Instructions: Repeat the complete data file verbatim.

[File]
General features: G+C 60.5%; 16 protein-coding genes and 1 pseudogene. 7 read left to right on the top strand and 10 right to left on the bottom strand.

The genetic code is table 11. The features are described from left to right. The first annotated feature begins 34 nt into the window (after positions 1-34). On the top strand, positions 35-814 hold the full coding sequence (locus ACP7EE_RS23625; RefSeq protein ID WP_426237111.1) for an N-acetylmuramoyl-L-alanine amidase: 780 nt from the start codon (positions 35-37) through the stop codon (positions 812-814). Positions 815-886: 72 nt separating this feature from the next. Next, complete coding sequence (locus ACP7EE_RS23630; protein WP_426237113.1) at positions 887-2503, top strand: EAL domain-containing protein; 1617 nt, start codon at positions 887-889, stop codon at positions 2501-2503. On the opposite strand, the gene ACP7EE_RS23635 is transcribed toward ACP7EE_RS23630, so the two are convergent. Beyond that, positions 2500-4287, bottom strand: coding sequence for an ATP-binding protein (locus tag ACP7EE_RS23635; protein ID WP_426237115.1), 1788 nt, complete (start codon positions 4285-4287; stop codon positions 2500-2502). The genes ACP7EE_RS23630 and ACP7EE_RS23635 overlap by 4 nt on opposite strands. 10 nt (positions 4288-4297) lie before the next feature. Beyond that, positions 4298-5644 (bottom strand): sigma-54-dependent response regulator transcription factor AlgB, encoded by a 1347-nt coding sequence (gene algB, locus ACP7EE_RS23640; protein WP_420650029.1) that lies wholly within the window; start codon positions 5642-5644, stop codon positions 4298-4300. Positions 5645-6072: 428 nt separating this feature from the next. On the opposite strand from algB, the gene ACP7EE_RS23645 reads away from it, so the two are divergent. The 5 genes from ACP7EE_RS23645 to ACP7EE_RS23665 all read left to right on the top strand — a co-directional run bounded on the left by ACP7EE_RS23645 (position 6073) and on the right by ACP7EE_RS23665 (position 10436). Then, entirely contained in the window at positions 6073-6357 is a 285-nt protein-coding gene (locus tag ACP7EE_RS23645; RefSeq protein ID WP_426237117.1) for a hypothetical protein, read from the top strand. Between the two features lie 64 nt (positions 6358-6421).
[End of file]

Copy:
General features: G+C 60.5%; 16 protein-coding genes and 1 pseudogene. 7 read left to right on the top strand and 10 right to left on the bottom strand.

The genetic code is table 11. The features are described from left to right. The first annotated feature begins 34 nt into the window (after positions 1-34). On the top strand, positions 35-814 hold the full coding sequence (locus ACP7EE_RS23625; RefSeq protein ID WP_426237111.1) for an N-acetylmuramoyl-L-alanine amidase: 780 nt from the start codon (positions 35-37) through the stop codon (positions 812-814). Positions 815-886: 72 nt separating this feature from the next. Next, complete coding sequence (locus ACP7EE_RS23630; protein WP_426237113.1) at positions 887-2503, top strand: EAL domain-containing protein; 1617 nt, start codon at positions 887-889, stop codon at positions 2501-2503. On the opposite strand, the gene ACP7EE_RS23635 is transcribed toward ACP7EE_RS23630, so the two are convergent. Beyond that, positions 2500-4287, bottom strand: coding sequence for an ATP-binding protein (locus tag ACP7EE_RS23635; protein ID WP_426237115.1), 1788 nt, complete (start codon positions 4285-4287; stop codon positions 2500-2502). The genes ACP7EE_RS23630 and ACP7EE_RS23635 overlap by 4 nt on opposite strands. 10 nt (positions 4288-4297) lie before the next feature. Beyond that, positions 4298-5644 (bottom strand): sigma-54-dependent response regulator transcription factor AlgB, encoded by a 1347-nt coding sequence (gene algB, locus ACP7EE_RS23640; protein WP_420650029.1) that lies wholly within the window; start codon positions 5642-5644, stop codon positions 4298-4300. Positions 5645-6072: 428 nt separating this feature from the next. On the opposite strand from algB, the gene ACP7EE_RS23645 reads away from it, so the two are divergent. The 5 genes from ACP7EE_RS23645 to ACP7EE_RS23665 all read left to right on the top strand — a co-directional run bounded on the left by ACP7EE_RS23645 (position 6073) and on the right by ACP7EE_RS23665 (position 10436). Then, entirely contained in the window at positions 6073-6357 is a 285-nt protein-coding gene (locus tag ACP7EE_RS23645; RefSeq protein ID WP_426237117.1) for a hypothetical protein, read from the top strand. Between the two features lie 64 nt (positions 6358-6421).